The damaged evaporator unit with bent elbow and cracked pipe.
I returned the unit to JagDaim with them paying for the return freight cost without any problems. Next step was that I sent my heater assembly to V & A Spiteri in Melbourne who would arrange to have a new core fitted, this took three weeks. During this time, because all the form that is attached to all 5 air flaps was badly decomposing again and because of age, I decided to remove all flaps to replace the form.
It’s a work of art to remove the flaps. Four of the flaps are moved by plastic linkages which are in turn connected to small connecting rods. I marked the position of the linkages and the rods which are next to the air blend box side covers with a coloured text pen, so I would know the correct position when reinstalling them. I also took more photos as a back-up.
Next step was to remove the back cover plate to expose the flaps, very carefully removing each flap plastic end bushes from the sides of the air blend box one at each end of the flap. This allows you to move the flap sideways, which allows one side pivot point to drop out of the bush retaining hole. Then you angle the flap to 45 degrees which allows you to remove it from the air blend box. You then repeat this process for the remaining flaps noting which flaps go where, as some flaps are not the same width but all are the same length. One flap has the form on the reverse side to the others. I also marked the flaps in the order that they came out as you install in the reverse order (are you still with me?).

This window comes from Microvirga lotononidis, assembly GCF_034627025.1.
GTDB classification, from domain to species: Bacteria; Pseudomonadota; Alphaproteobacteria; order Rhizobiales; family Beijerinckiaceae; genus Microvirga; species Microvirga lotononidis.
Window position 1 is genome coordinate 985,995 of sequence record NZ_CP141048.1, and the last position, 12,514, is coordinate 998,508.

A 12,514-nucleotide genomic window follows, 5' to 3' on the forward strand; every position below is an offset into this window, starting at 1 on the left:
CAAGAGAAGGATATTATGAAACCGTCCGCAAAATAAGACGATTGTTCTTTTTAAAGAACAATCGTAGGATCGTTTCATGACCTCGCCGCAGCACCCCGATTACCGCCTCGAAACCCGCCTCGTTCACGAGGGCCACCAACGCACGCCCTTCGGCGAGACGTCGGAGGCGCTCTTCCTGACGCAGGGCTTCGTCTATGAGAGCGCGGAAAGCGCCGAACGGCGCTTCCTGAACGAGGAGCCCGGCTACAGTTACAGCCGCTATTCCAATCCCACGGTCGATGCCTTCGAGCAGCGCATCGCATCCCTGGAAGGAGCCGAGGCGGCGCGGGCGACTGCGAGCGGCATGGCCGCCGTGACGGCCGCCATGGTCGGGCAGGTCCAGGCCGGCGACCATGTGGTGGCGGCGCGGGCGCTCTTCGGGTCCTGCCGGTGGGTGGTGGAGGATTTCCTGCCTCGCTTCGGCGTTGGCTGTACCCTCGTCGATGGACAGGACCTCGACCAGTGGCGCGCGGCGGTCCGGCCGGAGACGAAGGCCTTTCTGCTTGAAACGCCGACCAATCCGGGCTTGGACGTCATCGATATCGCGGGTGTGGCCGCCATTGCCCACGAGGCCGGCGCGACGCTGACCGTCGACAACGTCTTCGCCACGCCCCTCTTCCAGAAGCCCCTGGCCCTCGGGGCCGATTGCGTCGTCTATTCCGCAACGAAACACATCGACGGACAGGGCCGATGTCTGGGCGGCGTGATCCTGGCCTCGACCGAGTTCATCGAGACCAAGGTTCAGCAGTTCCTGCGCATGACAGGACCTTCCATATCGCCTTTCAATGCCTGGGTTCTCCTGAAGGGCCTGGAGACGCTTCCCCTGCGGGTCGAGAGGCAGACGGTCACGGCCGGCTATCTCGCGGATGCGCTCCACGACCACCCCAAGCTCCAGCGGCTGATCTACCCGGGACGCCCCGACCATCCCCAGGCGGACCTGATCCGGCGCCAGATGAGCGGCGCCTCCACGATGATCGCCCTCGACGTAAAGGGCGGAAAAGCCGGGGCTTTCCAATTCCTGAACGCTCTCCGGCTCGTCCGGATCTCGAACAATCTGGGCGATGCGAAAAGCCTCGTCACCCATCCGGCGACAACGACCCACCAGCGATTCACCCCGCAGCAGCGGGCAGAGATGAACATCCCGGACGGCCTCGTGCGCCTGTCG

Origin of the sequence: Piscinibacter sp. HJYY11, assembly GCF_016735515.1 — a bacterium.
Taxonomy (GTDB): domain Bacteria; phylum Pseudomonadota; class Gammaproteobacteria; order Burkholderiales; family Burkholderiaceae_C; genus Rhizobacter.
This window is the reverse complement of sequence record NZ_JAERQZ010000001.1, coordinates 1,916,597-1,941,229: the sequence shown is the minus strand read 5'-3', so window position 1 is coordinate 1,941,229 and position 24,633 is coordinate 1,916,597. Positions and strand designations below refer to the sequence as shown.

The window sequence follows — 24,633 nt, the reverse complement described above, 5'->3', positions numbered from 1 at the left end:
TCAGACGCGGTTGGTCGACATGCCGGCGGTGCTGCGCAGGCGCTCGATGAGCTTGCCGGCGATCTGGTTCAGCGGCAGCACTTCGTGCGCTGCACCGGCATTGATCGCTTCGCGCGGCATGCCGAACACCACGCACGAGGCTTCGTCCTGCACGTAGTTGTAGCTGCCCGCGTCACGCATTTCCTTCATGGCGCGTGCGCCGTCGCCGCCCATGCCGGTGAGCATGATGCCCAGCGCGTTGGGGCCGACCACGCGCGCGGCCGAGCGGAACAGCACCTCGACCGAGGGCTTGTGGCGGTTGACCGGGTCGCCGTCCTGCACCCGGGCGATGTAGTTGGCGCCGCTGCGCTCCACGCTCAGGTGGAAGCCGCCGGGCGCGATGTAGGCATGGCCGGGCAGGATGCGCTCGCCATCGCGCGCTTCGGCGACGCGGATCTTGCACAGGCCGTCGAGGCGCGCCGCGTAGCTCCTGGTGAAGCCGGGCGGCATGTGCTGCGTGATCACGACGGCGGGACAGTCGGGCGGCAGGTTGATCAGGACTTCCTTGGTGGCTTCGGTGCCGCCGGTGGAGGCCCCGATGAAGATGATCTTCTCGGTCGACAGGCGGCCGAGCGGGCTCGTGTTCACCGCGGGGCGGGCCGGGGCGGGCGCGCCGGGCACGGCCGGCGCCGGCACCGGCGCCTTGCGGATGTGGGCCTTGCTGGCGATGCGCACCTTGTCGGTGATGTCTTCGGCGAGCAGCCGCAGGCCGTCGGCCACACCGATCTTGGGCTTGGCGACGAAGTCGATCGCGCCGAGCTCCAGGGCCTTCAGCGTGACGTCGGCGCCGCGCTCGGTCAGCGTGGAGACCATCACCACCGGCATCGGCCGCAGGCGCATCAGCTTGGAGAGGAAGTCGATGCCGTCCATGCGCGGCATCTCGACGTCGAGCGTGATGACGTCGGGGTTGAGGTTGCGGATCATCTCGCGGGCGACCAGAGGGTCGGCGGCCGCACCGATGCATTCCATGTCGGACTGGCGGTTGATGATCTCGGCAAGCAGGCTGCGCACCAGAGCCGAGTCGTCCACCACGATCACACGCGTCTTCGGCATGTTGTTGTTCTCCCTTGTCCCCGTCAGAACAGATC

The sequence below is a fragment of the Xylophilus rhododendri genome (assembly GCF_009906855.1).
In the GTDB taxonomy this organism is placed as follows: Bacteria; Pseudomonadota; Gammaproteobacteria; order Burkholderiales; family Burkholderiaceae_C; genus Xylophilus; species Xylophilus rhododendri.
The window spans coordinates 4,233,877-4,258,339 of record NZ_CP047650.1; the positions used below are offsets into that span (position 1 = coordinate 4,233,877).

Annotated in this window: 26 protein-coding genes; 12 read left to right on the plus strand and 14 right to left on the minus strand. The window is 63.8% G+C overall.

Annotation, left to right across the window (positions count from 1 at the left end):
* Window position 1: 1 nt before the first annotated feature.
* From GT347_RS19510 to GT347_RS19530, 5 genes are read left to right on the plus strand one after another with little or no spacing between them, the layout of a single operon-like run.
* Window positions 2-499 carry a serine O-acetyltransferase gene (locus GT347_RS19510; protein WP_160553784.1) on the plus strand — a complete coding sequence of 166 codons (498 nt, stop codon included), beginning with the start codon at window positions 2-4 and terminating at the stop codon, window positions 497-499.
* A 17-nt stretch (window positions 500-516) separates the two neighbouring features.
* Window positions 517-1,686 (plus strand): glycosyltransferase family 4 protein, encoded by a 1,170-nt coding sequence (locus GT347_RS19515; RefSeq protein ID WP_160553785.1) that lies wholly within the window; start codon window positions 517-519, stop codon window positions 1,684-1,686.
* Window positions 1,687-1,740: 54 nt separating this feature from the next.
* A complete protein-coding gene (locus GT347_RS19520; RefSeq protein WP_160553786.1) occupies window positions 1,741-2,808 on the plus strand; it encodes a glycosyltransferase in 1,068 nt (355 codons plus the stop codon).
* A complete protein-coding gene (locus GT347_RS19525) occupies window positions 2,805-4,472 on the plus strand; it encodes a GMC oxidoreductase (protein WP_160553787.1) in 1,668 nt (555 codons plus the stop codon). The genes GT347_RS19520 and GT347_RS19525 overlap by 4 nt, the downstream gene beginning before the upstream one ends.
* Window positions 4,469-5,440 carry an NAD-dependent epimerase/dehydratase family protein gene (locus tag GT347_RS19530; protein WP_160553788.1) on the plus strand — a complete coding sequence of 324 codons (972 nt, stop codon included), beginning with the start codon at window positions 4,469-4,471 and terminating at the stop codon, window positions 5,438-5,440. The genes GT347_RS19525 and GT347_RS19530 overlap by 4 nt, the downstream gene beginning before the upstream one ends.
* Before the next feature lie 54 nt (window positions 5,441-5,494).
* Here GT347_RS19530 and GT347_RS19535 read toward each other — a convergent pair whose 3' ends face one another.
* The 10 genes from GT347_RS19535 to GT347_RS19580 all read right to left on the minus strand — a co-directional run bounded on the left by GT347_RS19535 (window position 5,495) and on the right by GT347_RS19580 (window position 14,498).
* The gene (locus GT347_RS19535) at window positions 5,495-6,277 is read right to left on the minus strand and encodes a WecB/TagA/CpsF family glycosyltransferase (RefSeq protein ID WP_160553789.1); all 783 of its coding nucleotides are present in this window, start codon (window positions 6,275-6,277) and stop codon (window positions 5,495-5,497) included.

The heater core had seen better days.
Getting the air blend box connection correct.
Once all flaps are removed you need to remove all the old form, which is easy to do. I then cut to size some self adhesive 3mm form which I purchased from the Form Shop in Hobart and placed in position on all the flaps and reinstalled them. You need to do this in reverse of removing them as one flap won’t fit in behind the other if you get the process wrong. Once all flaps are in position you can then refit the end support bushes, plastic linkages, connecting rods and the small linkage return springs, quite straight forward if you have marked where things all go, but you will be in BIG trouble if you didn’t mark where things go or take photos.
Next time: the rebuild. How hard can it be?
– Harry Bluett